Wait, is anime otakuism hereditary?!?
Most people would say that a love of anime isn’t something that has to be hard-wired into your DNA. Serving as obvious examples are the legions of overseas anime fans whose parents have no interest in Japanese animation, and thus only discovered and developed their appreciation for the medium entirely on their own, independent of the influences of the genes passed down by their parents.
But otakuism is still a relatively new phenomenon, and while it’s been getting increasing attention from sociologists and psychologists, very few clinical studies related to anime have been performed in the field of prenatal medicine. So perhaps there really is an otaku gene, and lending some visible credibility to such a theory is a photo shared by Japanese Twitter user @0x07188.
@0x07188 is a gamer and cosplayer, but she’s currently on a costuming hiatus since she’s about four months pregnant. Her due date isn’t until September, and at this relatively early stage even her most recent ultrasound didn’t reveal the baby’s gender. But while @0x07188 may not know if she’ll be having a boy or a girl, it does look pretty clear that she’ll be giving birth to one of Dragon Ball Z’s most iconic characters.
ちなみに性別はまだ分からないから、エコーで見えた顔がフリーザに似てたという理由で名前決まるまではフリちゃんって呼ぶことにした( ˘ω˘ )笑 https://t.co/ozlve7P9Jo—
えーこ@省エネモード (@0x07188) April 15, 2017
“We still don’t know the gender,” tweeted @0x07188, “but since the face in the ultrasound looks like Frieza, we’re calling the baby Fri-chan until we decide on an actual name.”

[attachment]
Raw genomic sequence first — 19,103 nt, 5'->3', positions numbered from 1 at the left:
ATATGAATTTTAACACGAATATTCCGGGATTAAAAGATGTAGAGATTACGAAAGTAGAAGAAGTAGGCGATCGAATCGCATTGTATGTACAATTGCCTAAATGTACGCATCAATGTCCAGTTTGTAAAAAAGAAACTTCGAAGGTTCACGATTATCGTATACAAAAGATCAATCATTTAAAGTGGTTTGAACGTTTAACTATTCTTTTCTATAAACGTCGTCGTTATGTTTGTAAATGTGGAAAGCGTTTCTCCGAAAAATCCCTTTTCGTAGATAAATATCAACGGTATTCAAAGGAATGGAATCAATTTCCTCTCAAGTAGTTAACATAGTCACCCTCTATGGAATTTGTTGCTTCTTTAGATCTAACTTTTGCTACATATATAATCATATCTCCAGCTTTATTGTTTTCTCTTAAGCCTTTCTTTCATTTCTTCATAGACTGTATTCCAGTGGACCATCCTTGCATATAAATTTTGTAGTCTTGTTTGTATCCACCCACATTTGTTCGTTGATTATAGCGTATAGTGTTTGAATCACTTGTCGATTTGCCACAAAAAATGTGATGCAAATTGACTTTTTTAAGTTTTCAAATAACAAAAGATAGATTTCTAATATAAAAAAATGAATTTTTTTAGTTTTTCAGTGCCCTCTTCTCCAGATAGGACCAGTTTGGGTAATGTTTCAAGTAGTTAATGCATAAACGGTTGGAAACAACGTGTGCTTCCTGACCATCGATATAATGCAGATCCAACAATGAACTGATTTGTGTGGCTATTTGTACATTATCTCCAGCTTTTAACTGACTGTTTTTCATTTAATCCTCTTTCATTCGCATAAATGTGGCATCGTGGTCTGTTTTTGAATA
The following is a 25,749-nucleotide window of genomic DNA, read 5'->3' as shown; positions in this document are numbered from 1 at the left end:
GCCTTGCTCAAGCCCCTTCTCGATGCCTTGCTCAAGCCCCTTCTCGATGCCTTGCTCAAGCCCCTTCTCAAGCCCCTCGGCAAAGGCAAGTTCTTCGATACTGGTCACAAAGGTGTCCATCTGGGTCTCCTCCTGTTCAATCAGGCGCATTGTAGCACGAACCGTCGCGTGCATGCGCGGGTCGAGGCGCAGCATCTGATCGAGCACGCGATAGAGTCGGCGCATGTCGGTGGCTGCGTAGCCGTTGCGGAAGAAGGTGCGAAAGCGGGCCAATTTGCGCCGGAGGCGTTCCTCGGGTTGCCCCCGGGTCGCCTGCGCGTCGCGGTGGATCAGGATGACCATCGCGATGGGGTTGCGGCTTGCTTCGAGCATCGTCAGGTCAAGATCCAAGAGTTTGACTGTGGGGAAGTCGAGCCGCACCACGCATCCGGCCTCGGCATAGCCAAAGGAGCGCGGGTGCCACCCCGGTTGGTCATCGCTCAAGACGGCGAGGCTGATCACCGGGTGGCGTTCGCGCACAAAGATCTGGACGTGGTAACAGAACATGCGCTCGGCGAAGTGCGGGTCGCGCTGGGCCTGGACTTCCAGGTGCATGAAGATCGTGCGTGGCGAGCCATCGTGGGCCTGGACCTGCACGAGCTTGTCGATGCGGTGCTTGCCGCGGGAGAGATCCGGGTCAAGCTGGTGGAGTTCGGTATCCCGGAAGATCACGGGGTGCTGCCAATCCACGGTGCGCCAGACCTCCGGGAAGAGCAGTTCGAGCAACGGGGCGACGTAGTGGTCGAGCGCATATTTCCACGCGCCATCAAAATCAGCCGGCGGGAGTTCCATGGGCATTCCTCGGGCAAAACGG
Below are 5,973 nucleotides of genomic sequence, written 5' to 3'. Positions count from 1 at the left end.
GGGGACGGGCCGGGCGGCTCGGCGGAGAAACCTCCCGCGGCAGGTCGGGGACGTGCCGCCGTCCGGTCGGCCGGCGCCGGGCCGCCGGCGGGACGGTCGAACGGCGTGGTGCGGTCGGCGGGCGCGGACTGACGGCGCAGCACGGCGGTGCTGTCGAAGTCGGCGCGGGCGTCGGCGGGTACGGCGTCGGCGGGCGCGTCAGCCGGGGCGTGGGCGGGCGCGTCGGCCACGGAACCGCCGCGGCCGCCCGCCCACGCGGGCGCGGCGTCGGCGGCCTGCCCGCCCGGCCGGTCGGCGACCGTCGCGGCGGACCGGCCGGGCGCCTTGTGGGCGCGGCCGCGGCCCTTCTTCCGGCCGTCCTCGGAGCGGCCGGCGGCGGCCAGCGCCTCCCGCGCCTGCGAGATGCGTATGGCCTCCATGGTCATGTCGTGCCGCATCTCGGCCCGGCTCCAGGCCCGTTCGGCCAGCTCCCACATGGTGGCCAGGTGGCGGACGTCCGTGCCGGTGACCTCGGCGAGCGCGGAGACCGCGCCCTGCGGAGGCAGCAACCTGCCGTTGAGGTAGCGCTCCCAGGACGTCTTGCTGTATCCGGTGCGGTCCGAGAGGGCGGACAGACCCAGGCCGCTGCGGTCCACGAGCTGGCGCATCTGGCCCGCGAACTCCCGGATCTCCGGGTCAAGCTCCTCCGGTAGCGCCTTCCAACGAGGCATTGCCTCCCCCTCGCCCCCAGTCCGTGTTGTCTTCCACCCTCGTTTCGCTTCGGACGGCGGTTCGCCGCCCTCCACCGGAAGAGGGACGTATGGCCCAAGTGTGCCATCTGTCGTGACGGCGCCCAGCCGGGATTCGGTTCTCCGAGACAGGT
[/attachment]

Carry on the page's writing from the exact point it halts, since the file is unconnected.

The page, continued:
It turns out that @0x07188 isn’t the only mother to have carried a Frieza lookalike baby either, as yet another Twitter user chimed in to show off her ultrasound.
▼ “I gave birth five months ago, but I had a Frieza ultrasound too.”
飯泉 美穂 (@miho_i11) April 15, 2017
Now, some might feel that seeing the face of a character who’s a planet-destroying megalomaniac is a bad omen for @0x07188. However, that interpretation overlooks the fact that Frieza is largely considered to be one of the most compelling characters in one of Japan’s most popular pieces of narrative fiction, but that he’s also often cited as being an ideal leader of men. “I think your baby will grow up to be a boss who’s really kind to his subordinates,” commented one well-wisher, and aside from the Frieza-influence boding well for the child’s future economic prospects, it might also mean that @0x07188’s baby is destined to be a great dancer as well.